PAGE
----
For example, my keynote speaker colleagues and clients had to pivot their offerings and create new virtual experiences to remain relevant and serve an audience that went from a convention hall crowd to a consumer-via-computer individual at home. Many of these professionals have increased their revenue streams by creatively reengineering their topic into courses, masterminds, video training programs and executive coaching delivered solely online. It has tremendously reduced travel expenses and lost productivity hours because they were on the road so much.

Here are a few ways to discover how your clients and target audience now want to use your products and/or services:

  • Ask them! Reach out to your current clients and have conversations with them about what they need, how the pandemic has changed their business, their attitude and their strategy. Look for patterns, be open for inspiration and reassure them that you’re there to help even if it’s just to listen.
  • Survey your list/audience and find out how they have changed or adjusted their business in the same way.
  • Pay attention to the emotions they are feeling as a result of their struggles and desires. Write down the words they use to describe how they feel.

Adjust Your Messaging and Marketing Tactics

After you’ve done adequate research, had conversations with existing clients, and taken copious notes, review everything carefully to find the patterns and gaps. For example, one of my clients is an instructional designer consultant and customer service expert. She’s worked in hospitality, IT and related industries and is also a member of the National Speakers Association. We created a product line for her to help speakers take their keynote presentations and translate them into engaging online courses and programs, which was something they were doing as part of their pivot. They knew their keynote topic well, but struggled developing their topic into a new product they could deliver virtually.

Here are a few ways to grab from your research and craft new messaging and even new or revitalized products and services:

  • Brainstorm ideas for products or services that can address a new need your clients and/or audience is facing.
  • Look at your current messaging and see how you can update headlines, posts, articles, advertising, etc. to reflect the current pain people are experiencing so that readers feel heard and take action.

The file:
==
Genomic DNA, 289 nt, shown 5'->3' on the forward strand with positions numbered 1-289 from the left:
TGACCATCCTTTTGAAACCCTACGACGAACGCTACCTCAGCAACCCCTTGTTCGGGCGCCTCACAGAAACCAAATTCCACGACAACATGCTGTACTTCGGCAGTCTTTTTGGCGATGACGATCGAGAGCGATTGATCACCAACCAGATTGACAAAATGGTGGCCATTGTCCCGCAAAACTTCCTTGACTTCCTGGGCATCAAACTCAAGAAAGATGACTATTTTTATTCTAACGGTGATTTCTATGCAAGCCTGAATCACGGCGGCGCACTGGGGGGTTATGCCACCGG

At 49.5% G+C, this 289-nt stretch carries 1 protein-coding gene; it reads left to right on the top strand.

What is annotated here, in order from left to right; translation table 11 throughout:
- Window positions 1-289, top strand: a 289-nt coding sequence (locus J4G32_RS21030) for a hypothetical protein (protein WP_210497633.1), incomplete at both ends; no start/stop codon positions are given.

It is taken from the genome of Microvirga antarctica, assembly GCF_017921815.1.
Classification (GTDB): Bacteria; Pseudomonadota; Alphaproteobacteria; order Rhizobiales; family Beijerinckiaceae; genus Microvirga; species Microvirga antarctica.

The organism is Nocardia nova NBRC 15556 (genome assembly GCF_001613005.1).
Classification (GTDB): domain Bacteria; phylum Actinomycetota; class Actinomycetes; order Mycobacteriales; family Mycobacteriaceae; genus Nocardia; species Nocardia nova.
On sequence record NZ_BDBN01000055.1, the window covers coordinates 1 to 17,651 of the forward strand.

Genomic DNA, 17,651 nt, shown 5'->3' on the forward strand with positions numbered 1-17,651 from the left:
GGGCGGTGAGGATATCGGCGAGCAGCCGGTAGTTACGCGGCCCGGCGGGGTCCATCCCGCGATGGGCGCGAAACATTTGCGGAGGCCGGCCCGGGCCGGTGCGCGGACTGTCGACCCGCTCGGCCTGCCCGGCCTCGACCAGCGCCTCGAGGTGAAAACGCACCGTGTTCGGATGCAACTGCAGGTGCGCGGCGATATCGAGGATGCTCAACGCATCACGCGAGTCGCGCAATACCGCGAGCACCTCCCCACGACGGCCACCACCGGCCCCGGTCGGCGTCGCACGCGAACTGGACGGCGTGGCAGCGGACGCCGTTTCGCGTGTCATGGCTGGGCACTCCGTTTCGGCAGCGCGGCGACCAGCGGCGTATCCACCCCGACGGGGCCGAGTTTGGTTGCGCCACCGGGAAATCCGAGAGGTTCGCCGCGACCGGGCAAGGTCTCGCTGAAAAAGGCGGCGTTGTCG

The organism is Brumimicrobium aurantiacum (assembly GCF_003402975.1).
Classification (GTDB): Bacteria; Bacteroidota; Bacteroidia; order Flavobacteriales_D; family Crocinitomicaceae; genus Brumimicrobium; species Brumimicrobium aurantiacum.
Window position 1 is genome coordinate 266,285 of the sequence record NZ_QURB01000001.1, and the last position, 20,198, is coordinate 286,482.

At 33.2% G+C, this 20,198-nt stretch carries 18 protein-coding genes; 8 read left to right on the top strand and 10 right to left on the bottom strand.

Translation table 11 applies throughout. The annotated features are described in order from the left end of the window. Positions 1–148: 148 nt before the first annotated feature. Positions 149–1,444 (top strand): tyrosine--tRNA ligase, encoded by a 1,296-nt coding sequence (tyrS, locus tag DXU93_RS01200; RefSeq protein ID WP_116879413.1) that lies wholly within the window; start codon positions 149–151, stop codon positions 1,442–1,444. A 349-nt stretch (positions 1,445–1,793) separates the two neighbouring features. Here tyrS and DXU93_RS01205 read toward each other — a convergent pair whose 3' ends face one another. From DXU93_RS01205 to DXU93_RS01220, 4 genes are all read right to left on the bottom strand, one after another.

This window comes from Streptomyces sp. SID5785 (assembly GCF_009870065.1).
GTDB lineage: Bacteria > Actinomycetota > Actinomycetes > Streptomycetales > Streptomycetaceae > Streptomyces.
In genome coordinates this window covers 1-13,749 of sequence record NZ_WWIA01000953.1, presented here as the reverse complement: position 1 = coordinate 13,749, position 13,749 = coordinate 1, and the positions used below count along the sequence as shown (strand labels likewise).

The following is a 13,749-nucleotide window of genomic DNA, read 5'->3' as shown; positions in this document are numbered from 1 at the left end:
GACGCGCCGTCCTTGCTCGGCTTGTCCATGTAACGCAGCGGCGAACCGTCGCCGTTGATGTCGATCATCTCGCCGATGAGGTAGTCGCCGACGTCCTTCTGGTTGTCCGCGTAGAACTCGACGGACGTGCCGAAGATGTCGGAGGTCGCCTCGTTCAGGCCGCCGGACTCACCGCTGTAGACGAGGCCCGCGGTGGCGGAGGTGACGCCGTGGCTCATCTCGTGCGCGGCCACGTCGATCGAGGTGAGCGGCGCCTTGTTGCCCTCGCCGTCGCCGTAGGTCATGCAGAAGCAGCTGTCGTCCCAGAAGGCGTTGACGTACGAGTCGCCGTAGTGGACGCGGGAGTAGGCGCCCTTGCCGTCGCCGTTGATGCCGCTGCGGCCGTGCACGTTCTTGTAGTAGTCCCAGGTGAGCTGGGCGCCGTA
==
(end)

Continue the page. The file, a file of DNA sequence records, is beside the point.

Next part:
• Assess your messaging and marketing to find ways to be more authentic, vulnerable and real so you can build trust faster.

A powerful way to make a deeper connection with your audience is to share your own experiences of how the pandemic has affected you as well as what decisions you’re making about how you show up in your business and what you are now committed to doing through your business.

Design It for the Long-Term

As you go through this research and brainstorming process, look for gaps that may not have existed before that your audience and clients are dealing with today. Give oxygen to what no one is talking about. Be courageous in taking a stand for what you now see possible. Notice what competitors may be attempting to do (or not do) and find where you can have a voice that’s clearer and more resonant.

Here are a few ideas to get you thinking:

  • Triage your clients and audience—get a clear picture of their world and what they’re dealing with and brainstorm how you can help, even if it’s holding space for them to express themselves.
  • This may seem counterintuitive and anti-capitalistic, but think of ways you can serve your audience’s immediate needs that do NOT create revenue for your business. Sometimes we get caught up in “How can I make money with this?” and it pollutes any new ideas. If you come up with something that is really needed and resonates with your audience, monetization will show up as well. 
  • Simplify it! Boil it down to its most basic components and reduce the complexity of what you’re creating. Remember that it’s not crucial that you spend a lot of time and money creating a new product or service—it’s about being there for your clients and audience and meeting them where they’re at right now. Be a friend. Be a resource. Be a confidante. The effort you put forward now will pay off in the future.

Because we’re still in the pandemic and have no clear idea of what or if normalcy will ever return, we have to be flexible and roll with what is today’s reality. As you’re designing and revamping how you market and sell what you do in your business, it’s important to address the issues your audience and clients are facing right now, not what you think they’ll be facing post-pandemic, unless it’s specific and clear to you now. Help your people through the tough times they’re facing right now, give them hope and let them know you’re there to walk shoulder-to-shoulder with them as they find their way through it.

Watch the video from my four-part Revitalize Strategy series for more insight into this first step. 

Next month, join me here, on The Daily Drip, where I’ll cover the second step in the Revitalize Strategy that addresses implementation. Remember that what you’re doing here is not just a marketing tactic—it’s a way for you to reassess who you are serving, what they need most, and how your business will address it. You can still provide the same solutions through your products and services just as you did before, however, the way you market them will evolve to reflect the world we live in today.